Those daring, high-altitude additions pumped new energy into both grand tours, eventually forcing the tradition-bound Tour de France to spice up its moribund, textbook routes.

Grand tour course designers began to tweak with the traditional model of what a grand tour looked like. For decades, a prologue was the familiar way to get things going. Today, almost no race starts that way.

Instead, it’s a road stage often finishing up a “wall” or racing across classics-inspired hill country.

Add bits of gravel, undiscovered climbs, or climbing time trials up the side of ski mountains, and grand tours in 2022 look nothing like they did a generation ago.

And that desire for constant excitement and endless drama was only compounded by the advent of social media, where fans could comment and opine in real time across platforms like Twitter.

Even more important was the arrival of live streaming and the live broadcast of stages from start to finish.

Course designers, long used to packing in all the “good stuff” into the last hour or so of racing to fit into the TV schedule of when the live broadcasts picked up in Europe in time for the afternoon crowd, had to change their tune or risk seeing fans tune out.

That meant more climbs, more tricky finales, and no more long, flat “boring” transition stages that used to serve little more than to move race caravan between Europe’s major mountain ranges.

Sprinters are not the only ‘victims’ to more challenging grand tours

The addition of such climbs as the Anglirù have reshaped grand tours over the past two decades. (Photo: Tim De Waele/Getty Images)

Today, fans want action from the moment the gun drops every single day.

And that’s bad news for sprinters.

Mark Cavendish is the last of the peloton’s old-school sprinters. At 37, he can still win based on his pure class, but he struggles to make it to the finish line over today’s endless string of “impossible summits.”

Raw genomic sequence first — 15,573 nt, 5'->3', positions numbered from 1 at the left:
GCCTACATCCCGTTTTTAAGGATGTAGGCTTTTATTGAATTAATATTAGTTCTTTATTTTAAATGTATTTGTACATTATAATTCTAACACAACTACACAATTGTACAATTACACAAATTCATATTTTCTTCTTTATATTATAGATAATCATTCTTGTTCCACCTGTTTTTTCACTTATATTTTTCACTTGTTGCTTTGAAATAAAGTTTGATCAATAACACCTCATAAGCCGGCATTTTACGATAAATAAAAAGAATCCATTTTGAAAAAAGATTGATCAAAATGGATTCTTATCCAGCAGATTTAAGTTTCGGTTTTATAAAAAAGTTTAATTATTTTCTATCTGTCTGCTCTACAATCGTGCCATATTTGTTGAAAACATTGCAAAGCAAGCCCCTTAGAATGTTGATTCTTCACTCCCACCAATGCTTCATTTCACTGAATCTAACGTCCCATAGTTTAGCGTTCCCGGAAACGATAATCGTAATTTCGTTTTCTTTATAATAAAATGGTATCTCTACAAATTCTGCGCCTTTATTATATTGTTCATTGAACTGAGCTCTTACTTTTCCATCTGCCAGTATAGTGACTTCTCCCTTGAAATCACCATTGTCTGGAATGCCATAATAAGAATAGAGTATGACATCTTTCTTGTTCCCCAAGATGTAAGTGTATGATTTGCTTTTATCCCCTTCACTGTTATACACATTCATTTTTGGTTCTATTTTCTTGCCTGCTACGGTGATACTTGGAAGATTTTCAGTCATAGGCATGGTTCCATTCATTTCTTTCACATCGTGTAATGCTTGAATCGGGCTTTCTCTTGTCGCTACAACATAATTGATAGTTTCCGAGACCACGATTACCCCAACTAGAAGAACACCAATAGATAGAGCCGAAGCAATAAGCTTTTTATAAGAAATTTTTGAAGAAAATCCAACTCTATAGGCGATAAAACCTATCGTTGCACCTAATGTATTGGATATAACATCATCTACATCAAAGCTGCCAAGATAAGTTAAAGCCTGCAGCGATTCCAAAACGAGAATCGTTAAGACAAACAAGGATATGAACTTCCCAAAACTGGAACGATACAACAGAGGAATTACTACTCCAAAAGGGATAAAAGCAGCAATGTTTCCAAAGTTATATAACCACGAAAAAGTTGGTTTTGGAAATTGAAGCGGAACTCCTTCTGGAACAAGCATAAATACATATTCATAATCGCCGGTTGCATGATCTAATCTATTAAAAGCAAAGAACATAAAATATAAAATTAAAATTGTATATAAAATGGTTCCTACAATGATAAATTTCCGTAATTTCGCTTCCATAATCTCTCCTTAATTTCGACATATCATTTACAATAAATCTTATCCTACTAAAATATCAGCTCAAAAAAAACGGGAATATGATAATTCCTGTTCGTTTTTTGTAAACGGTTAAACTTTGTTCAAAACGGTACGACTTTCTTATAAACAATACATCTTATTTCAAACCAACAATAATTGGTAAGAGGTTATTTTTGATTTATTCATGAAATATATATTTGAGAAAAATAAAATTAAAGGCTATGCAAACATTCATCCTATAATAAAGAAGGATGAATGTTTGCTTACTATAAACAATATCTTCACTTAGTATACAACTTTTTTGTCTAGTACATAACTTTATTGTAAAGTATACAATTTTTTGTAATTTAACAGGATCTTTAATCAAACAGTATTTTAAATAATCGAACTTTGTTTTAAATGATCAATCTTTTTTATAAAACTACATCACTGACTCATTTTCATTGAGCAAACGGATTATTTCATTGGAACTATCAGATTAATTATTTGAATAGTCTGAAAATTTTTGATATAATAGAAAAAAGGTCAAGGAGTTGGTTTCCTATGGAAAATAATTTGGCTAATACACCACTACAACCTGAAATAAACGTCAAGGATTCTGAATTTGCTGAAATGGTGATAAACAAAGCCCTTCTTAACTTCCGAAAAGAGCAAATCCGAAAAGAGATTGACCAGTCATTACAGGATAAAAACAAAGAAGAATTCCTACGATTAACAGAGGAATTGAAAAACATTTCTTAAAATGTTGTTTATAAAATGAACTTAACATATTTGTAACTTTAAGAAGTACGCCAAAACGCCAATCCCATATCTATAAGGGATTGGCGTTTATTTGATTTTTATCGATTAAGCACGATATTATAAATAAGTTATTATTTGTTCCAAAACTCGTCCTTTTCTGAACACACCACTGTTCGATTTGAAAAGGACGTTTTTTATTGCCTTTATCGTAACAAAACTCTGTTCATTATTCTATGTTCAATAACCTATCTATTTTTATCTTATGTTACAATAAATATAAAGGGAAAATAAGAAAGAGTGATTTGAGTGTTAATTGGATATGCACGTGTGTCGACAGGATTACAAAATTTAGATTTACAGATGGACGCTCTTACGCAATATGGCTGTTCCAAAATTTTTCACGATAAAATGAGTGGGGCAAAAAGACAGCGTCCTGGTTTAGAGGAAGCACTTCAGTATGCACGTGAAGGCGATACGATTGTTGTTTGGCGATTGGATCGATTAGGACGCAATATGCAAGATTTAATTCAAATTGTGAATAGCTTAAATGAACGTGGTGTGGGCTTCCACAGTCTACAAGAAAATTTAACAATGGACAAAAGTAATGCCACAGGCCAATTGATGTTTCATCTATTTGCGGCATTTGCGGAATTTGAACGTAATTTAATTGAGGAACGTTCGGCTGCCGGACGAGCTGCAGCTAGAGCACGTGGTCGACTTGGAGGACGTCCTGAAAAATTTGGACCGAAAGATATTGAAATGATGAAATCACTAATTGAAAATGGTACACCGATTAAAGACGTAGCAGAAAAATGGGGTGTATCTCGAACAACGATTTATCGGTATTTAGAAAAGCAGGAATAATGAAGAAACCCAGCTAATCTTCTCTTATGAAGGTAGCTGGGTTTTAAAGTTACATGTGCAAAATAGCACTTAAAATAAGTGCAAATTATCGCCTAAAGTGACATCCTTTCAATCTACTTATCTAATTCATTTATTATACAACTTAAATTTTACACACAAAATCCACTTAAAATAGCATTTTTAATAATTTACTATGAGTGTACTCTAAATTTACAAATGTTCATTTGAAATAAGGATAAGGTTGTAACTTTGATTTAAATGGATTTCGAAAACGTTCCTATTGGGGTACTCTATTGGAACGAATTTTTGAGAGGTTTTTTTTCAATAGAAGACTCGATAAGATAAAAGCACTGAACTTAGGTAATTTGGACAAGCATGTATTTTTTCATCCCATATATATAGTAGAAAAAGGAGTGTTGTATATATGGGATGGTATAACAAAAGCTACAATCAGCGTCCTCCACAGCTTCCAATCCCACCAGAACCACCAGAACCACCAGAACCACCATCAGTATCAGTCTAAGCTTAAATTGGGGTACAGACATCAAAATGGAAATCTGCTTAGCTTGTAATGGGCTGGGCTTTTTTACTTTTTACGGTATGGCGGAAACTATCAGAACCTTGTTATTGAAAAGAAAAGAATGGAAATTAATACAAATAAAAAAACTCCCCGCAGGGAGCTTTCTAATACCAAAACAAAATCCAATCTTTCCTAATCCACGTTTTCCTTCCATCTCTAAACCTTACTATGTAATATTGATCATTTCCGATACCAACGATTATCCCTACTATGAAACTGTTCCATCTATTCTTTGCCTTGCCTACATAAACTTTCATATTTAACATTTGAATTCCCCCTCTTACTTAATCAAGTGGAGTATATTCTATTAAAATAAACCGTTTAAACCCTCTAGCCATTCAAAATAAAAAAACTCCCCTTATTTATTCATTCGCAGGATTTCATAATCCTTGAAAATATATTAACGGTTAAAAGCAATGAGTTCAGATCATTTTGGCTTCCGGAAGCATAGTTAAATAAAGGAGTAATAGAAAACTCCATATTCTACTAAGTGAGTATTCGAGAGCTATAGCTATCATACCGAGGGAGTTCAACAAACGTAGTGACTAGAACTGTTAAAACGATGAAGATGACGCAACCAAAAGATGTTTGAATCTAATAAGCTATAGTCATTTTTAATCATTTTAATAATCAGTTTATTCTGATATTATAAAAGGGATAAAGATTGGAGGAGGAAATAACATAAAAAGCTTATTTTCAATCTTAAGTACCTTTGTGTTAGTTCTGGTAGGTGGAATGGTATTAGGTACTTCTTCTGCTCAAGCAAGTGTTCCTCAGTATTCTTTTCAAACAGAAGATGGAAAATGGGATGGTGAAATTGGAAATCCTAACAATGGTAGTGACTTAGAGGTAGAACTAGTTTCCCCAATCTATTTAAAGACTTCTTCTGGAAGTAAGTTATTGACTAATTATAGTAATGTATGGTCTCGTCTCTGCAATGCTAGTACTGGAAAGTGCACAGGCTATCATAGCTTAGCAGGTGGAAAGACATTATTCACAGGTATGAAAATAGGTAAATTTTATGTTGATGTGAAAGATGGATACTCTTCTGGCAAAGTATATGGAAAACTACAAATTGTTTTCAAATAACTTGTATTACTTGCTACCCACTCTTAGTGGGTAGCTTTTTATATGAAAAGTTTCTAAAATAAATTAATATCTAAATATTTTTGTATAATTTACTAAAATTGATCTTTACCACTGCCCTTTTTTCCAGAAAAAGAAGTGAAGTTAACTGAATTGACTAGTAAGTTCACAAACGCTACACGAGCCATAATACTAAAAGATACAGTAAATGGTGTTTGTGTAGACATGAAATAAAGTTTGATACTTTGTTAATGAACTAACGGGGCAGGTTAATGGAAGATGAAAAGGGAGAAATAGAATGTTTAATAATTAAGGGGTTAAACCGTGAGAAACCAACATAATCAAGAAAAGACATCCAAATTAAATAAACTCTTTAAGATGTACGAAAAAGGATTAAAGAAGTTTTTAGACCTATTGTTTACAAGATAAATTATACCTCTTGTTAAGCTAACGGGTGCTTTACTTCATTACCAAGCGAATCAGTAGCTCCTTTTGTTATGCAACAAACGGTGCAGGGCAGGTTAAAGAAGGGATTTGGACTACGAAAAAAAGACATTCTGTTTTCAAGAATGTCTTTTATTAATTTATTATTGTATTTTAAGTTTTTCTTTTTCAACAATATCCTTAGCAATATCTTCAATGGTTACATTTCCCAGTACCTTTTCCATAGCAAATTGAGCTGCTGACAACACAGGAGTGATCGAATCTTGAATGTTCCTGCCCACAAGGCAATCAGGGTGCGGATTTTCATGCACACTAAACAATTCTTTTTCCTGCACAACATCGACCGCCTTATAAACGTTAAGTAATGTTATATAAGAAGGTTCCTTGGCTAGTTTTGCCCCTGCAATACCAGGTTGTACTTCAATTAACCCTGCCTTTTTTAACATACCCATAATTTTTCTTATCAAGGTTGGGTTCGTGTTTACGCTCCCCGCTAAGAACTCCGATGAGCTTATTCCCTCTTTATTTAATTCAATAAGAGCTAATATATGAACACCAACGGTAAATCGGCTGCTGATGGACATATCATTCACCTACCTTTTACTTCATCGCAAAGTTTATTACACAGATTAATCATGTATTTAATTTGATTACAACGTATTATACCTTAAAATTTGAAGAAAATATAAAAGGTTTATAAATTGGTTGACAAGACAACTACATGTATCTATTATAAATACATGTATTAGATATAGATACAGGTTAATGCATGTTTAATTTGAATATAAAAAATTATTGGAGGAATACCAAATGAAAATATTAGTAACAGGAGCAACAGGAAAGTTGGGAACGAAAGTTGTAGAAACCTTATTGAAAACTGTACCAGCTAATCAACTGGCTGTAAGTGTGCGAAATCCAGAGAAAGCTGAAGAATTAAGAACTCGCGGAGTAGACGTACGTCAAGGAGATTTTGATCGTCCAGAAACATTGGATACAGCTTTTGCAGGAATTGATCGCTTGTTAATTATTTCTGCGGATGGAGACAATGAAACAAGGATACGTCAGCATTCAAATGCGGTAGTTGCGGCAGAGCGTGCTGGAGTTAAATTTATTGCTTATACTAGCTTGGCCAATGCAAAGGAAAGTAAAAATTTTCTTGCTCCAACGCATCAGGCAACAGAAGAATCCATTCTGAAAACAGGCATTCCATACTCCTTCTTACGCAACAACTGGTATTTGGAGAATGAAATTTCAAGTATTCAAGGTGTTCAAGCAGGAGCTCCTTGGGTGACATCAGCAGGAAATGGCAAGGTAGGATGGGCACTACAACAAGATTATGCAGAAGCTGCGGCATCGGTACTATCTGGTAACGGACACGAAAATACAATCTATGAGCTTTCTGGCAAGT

In last year’s Tour, there was a daily “Cav Watch” to see if he would survive the time cut. His biggest celebration in his history-making Tour last summer was when he made it to the Tignes summit in the Alps safely within the time limit.

Even “easy days” in the race profile are often littered with fourth, third and second-category climbs.

Also read: Caleb Ewan forced to leave the Giro with injury

Modern sprinters must be as sleek and rail-thin as anyone in the bunch.

The grand tour tendency that started more than a decade ago to roll back flat sprint stages and progressively make them more “interesting” saw a few casualties. Riders like Tyler Farrar and Marcel Kittel simply couldn’t haul themselves over the jigsaw profiles to make it to the finish line to even challenge for a sprint.

Riders like Caleb Ewan have been forced to lose weight and trade some of their raw power for more efficiency on the climbs to be able to survive the intensity and elevation that comes in every stage in a grand tour.

The overall higher level across the WorldTour peloton has filtered down to the sprinters. Everyone is faster, sleeker, and more efficient, and the pure sprinters have been forced to keep up.